Posted by US Card Code on September 20, 2018
2018 has been a rough year for the breadth of the Netflix film library it’s harder and harder for Netflix to project any sense of a comprehensive horror catalog. Still, there are quality films to be found here, typically of the modern variety. Thus, we invite you to use this list as a guide. Please make sure you have enough credit in your Netflix account. If not you can buy Netflix Gift Card at USCarCode.com.
Cult of Chucky (2017)
The Child’s Play series has managed the supremely rare accomplishment of actually improving itself in its direct-to-video era, clawing its way up from the abyss that was the Seed of Chucky days with its last two installments, Curse and Cult of Chucky. This latest, the seventh in the series, is possibly the best since Child’s Play 2, weaving together a complex web of characters from the history of the series.
A spirit/demonic possession movie in the vein of Witchboard, the film follows a 15-year-old Spanish student (Sandra Escacena) who unwittingly invites evil into her home while conducting an ouija seance with her school chums. Where the movie shines best is largely on the presentation side: It looks great whenever its images aren’t too dark, capturing an interesting moment in history by setting the film in 1991 Spain.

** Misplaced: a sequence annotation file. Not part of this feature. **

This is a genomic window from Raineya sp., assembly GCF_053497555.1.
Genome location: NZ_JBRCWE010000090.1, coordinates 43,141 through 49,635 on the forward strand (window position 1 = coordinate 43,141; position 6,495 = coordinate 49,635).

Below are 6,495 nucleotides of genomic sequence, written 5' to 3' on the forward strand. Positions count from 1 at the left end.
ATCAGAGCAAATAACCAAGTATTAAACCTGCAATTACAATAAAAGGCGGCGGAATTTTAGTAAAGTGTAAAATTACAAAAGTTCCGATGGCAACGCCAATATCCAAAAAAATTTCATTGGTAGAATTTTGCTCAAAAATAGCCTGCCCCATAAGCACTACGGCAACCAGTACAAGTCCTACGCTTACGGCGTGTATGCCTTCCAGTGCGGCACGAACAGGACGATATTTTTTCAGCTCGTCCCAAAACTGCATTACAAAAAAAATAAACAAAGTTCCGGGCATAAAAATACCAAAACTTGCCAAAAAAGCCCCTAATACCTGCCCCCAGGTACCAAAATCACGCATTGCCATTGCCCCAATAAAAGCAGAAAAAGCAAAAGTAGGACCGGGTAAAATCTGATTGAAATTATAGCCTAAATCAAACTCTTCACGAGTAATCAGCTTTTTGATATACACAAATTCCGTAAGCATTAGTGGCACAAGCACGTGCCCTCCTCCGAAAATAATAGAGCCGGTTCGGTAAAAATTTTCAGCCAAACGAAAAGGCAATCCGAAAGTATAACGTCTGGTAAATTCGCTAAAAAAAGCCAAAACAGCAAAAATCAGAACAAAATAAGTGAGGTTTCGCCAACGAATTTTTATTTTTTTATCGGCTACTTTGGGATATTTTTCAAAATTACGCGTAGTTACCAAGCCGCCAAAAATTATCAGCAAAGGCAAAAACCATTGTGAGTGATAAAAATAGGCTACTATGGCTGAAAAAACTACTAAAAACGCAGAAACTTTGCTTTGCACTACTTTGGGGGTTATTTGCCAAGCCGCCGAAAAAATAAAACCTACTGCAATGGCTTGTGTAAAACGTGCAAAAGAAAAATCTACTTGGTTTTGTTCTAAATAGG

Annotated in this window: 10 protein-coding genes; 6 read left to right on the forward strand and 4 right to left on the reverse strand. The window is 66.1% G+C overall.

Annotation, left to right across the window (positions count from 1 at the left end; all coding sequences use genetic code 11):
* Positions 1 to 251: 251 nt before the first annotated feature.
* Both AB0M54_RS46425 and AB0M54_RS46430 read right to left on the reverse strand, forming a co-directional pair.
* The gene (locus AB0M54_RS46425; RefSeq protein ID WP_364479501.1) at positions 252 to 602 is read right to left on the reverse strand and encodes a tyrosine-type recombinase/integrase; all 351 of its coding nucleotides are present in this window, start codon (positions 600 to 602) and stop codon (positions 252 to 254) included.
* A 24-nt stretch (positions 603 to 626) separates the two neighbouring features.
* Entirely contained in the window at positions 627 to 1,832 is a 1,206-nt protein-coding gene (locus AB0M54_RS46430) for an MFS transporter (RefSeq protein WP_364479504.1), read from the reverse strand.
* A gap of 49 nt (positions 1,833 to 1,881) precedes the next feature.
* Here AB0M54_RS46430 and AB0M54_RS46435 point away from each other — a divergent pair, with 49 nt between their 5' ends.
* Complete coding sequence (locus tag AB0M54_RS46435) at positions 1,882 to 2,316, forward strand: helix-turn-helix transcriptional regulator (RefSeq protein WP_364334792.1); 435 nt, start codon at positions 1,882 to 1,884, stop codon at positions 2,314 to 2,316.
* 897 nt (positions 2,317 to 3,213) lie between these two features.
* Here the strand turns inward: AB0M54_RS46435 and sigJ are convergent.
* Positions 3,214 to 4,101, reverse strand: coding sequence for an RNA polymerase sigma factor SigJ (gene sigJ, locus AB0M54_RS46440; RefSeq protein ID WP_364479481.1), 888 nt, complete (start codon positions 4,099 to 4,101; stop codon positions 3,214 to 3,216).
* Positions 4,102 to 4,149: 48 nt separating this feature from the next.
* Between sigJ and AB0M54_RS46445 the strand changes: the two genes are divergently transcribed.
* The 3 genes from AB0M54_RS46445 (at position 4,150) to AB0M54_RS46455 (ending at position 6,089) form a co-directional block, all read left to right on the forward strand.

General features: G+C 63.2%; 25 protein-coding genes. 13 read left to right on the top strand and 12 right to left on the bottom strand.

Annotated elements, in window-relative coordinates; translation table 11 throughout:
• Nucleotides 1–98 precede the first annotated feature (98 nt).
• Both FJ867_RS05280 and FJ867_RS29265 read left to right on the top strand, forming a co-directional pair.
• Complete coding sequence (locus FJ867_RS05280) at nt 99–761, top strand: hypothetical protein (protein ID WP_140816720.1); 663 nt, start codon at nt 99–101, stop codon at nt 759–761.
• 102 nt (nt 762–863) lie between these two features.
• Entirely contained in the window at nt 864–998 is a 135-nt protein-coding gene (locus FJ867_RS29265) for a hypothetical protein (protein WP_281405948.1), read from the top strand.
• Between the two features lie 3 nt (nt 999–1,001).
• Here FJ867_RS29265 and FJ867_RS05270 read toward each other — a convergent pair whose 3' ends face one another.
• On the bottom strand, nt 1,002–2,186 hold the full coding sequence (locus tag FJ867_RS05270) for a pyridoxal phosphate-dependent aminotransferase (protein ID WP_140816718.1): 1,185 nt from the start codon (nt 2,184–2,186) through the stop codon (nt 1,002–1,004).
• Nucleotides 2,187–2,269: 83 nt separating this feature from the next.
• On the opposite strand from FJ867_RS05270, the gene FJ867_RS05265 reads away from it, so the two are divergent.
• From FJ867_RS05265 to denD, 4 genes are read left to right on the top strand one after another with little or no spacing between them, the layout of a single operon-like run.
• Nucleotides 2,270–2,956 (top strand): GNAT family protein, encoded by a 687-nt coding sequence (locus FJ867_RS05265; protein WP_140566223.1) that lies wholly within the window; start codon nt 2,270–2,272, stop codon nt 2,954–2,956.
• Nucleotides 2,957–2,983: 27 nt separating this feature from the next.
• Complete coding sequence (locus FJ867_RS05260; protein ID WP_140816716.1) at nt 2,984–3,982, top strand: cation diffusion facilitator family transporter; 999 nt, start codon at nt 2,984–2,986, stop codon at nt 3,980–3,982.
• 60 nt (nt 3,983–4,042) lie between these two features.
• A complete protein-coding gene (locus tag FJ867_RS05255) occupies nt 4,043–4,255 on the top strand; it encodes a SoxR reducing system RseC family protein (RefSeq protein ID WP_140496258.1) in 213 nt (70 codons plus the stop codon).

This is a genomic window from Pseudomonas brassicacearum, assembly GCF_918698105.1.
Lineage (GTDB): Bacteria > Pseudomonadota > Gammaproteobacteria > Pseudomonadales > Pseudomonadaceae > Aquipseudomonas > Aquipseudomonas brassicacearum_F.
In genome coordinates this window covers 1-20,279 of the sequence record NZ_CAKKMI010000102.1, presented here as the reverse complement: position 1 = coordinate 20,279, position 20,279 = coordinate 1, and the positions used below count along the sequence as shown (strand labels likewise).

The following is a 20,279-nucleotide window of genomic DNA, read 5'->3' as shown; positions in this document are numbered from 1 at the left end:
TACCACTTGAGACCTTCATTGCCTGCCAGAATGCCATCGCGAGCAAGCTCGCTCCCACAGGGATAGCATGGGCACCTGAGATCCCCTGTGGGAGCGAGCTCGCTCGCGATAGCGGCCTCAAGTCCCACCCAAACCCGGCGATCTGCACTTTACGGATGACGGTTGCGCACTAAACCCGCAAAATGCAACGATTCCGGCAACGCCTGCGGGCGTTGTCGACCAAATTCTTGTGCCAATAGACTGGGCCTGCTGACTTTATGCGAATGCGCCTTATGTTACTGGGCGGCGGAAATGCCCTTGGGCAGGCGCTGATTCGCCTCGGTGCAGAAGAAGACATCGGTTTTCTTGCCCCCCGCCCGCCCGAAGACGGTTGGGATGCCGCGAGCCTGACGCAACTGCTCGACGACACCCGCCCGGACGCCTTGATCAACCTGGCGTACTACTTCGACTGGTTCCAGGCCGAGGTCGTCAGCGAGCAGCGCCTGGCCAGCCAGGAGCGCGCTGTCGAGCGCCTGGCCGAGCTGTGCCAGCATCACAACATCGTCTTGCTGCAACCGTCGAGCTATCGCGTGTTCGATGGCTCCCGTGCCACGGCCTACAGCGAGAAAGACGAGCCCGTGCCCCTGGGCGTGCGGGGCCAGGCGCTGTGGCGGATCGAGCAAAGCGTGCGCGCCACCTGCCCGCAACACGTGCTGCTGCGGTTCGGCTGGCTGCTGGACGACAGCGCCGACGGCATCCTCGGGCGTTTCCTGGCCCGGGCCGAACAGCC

The Ritual (2017)
The Ritual’s characters are a band of lifelong mates united in mourning a friend who has recently been killed in a brutal liquor store robbery. Luke (Rafe Spall) is the member of the group who shoulders the greatest burden of guilt, being the only one who was in the store at the time, paralyzed with indecision and cowardice while he watched his friend die.
The Babysitter (2017)
The Babysitter is a little guileless in its overt desire to be lovingly described as an ‘80s slasher homage, but simultaneously effective enough to earn a good measure of that approval it craves. With twists of Fright Night and Night of the Demons, it’s at its best not when trying to slavishly recreate a past decade, but when letting its hyper-charismatic teenage characters run wild.
It’s hard to overlook some of the recurring themes in his work, beginning with 2011’s Absentia and all the way through the wildly imaginative Oculus, Hush and Ouija: Origin of Evil. Every one of these films centers around a strong-willed female lead, as does Gerald’s Game. Is this coincidence? Or is the director drawn to stories that reflect the struggle of women to claim independence in their lives by shedding old scars or ghosts, be they literal or figurative?
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